Vets urge shots for West Nile in horses
June 25, 2008 · Updated 3:33 PM
Langley horseman Randy Thompson will vaccinate his 29 horses against the West Nile Virus.
Thompson learned a difficult lesson several years ago when he didn't vaccinate against another equine virus, Potomac Fever.
"I owned two of the seven horses diagnosed with Potomac Fever in Washington state," he said. "One of my horses was able to recover with expensive medical attention but the other died."
This time around, Thompson will follow his veterinarian's advice on vaccinations and will protect his horses against West Nile virus, since traces of the disease have been found in this state.
"We don't want our horses sick," he said.
This year South Whidbey horse owners are facing the question of whether to vaccinate or not to vaccinate their horses against West Nile virus. The virus is not in Washington yet, but health officials say it is on its way.
Mosquitos spread the virus to horses and humans after biting infected birds. West Nile causes a type of encephalitis in horses.
Several Whidbey Island large animal veterinarians are recommending vaccinations as a precaution, even though only one horse -- which was brought in from North Dakota -- has been found to have the virus in Washington.
Oak Harbor veterinarians Robert Moody and Kent Freer have vaccinated about 200 horses during the past month. They are recommending horses get the three vaccination shots before the next mosquito season, which starts next spring. To be effective, two shots must be given three weeks apart with a third booster in the spring.
For horse owners who already vaccinate against a number of other equine diseases, such as tetanus, the cost of the West Nile shots is a factor. The price for the shots is comparable with other equine vaccinations in the $15 to $20 range. Freer and Moody are forgoing the cost of the barn calls they make -- $30 to $50 -- if a horse owner has 10 or more animals vaccinated.
"Some of my customers are gathering their horses together in one spot to save that cost," Freer said.
West Nile virus has been moving west across the United States since 1999 when the first cases of humans with West Nile were diagnosed in New York. There have been a handful of cases of West Nile striking horses in other states including Washington, cases verified by the U.S. Department of Agriculture.
Horse owner Tom Burkholder of Freeland is not going to take a chance and will vaccinate. He owns seven horses he considers valuable and will have them vaccinated.
"I don't feel it's worth the risk," Burkholder said. "They are pretty helpless critters against something like this ... they depend on me to take good care of them."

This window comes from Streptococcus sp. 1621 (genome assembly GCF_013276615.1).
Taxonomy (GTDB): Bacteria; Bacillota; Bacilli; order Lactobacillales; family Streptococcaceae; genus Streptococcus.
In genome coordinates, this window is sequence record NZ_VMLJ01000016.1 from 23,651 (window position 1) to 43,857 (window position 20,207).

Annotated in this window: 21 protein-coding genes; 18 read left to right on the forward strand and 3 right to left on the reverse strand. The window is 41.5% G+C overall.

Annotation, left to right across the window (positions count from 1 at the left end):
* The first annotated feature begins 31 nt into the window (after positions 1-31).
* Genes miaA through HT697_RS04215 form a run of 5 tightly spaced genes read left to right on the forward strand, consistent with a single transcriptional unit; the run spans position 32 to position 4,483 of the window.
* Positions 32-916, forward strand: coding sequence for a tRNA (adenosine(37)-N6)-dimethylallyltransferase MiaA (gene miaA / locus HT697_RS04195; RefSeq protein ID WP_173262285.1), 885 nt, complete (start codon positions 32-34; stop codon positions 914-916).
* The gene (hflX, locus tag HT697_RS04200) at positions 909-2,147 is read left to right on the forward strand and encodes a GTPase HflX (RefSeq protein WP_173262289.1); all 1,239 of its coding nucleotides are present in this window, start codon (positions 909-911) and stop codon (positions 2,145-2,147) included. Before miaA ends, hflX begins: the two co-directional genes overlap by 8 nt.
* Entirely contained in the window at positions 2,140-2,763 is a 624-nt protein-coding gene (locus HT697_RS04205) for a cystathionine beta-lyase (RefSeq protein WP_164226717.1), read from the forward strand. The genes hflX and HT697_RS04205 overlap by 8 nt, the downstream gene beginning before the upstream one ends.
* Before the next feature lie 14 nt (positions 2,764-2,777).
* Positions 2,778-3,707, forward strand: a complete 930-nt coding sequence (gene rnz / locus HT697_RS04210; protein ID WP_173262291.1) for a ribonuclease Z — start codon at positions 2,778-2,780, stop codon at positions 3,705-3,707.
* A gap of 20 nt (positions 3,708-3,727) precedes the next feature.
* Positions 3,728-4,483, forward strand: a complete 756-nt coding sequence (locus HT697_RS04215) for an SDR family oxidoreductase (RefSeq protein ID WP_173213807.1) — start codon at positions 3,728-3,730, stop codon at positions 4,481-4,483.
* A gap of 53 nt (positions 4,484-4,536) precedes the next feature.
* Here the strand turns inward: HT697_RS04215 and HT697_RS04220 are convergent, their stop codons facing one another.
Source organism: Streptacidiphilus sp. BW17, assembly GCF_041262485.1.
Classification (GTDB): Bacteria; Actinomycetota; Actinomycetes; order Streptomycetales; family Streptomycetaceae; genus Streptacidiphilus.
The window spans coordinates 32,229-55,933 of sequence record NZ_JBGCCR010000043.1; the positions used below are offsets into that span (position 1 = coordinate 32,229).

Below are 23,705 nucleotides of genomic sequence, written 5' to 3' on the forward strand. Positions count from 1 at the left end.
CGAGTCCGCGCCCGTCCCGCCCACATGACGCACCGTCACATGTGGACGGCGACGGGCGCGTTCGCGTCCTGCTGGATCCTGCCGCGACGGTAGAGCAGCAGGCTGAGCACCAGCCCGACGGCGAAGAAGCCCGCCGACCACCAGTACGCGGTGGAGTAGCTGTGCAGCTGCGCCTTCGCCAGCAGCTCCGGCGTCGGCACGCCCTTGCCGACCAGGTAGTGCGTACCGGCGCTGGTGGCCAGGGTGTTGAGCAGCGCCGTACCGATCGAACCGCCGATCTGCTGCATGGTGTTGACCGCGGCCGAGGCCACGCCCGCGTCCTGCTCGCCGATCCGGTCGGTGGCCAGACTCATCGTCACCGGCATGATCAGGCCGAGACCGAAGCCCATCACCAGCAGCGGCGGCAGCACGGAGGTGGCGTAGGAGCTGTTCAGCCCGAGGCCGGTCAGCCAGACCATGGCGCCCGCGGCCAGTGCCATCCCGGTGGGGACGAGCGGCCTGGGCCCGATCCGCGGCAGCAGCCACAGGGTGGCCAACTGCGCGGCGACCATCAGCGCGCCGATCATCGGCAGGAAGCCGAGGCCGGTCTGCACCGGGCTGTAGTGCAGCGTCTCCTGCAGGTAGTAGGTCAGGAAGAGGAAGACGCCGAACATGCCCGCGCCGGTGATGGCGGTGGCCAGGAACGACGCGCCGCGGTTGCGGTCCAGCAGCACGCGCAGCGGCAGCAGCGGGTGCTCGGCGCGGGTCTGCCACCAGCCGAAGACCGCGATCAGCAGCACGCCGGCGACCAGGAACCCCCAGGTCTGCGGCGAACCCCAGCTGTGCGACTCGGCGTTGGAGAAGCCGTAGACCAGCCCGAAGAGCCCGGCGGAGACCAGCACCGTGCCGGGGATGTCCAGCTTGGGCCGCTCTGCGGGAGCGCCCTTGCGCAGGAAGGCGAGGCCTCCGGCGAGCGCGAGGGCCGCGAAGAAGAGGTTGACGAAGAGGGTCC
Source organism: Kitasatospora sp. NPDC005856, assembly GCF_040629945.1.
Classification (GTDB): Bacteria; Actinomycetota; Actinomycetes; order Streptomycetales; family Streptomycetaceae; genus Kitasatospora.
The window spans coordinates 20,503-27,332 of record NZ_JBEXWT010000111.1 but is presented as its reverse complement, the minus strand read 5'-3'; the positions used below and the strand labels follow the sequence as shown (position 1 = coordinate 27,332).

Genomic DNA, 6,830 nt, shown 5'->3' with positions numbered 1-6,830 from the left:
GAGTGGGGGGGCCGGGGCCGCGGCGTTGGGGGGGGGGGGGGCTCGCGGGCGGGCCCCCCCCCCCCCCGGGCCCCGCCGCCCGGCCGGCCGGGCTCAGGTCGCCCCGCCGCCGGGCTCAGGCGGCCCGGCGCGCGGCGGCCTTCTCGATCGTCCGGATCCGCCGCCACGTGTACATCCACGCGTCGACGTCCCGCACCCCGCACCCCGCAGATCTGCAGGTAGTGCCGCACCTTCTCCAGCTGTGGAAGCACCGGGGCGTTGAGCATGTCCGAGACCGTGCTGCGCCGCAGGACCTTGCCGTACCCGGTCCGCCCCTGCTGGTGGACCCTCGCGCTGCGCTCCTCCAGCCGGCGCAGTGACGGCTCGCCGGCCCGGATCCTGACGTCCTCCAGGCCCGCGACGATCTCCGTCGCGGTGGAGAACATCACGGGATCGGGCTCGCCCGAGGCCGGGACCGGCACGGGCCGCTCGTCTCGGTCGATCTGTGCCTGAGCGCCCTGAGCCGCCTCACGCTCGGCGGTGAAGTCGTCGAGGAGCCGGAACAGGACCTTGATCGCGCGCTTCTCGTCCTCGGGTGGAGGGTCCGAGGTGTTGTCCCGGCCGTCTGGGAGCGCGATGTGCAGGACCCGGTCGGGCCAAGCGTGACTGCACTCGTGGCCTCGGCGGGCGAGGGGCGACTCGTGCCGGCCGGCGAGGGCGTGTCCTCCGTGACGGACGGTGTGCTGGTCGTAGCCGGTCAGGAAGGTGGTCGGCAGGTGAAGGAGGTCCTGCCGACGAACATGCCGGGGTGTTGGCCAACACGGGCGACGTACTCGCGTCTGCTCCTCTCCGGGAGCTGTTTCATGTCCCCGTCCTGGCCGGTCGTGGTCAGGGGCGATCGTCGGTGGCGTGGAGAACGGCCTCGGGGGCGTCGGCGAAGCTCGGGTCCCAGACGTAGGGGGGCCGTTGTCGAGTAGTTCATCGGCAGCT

Island County health officials do not expect to see West Nile Virus in the county before next year. So far there haven't been any cases in Island County but the first dead bird with the virus was found in the state in Pend Oreille County, Wash. last month.
"It was just matter of time before it got here," said Dr. Roger Case, the health officer for Island County.
Case said the county's health department is on the lookout for the virus, surveiling dead birds and monitoring mosquito breeding areas. He said the public can help fight the spread of the virus by eliminating areas of stagnate water on private property. This water is a breeding ground for mosquitos.
Case said property owners with still ponds and other bodies of water can kill off mosquitoes by stocking them with mosquito-eating goldfish, and by providing nesting areas for birds.
While he is giving out cautionary information, Case said the chances of a human being bitten by a mosquito carrying the virus, and then contracting the disease are very slim.
The primary carrier is the culex mosquito but according to vet, Moody, several other species can carry it as well. According to information released from the Centers for Disease Control Prevention, there is no documented evidence of person-to-person, animal-to-animal, or animal-to-person transmission of West Nile virus.
Mosquito abatement seems to be the best protection against the virus.
Diana and Gary Putney have set up a complex underground drainage system from the barns and pasteur to a pond stocked with fish and frogs. The couple also have a number of swallow and bat nesting areas.
"We're careful about not letting buckets of water sit around and during the summer months we use a fly repellant on our horses," Gary Putney said.
West Nile Virus equine vaccine has been given provisional approval only by the Department of Agriculture. This concerned Oak Harbor vet, Freer. Even so, he took his own advice and vaccinated three horses he owns.
Stop the spread of disease
A Mud and Manure Management Seminar,sponsored by the Whidbey Island Conservation District is scheduled Oct. 26 from 10 a.m. to 3 p.m. at Trinity Lutheran Church in Freeland. Proper management of these factors can cut the disease rates among horses.
Gayle Saran/staff photo
Diana Putney of Langley with her six-month -old colt Zipity Doo Dah and mare, will have all of her horses vaccinated for the West Nile virus later this month.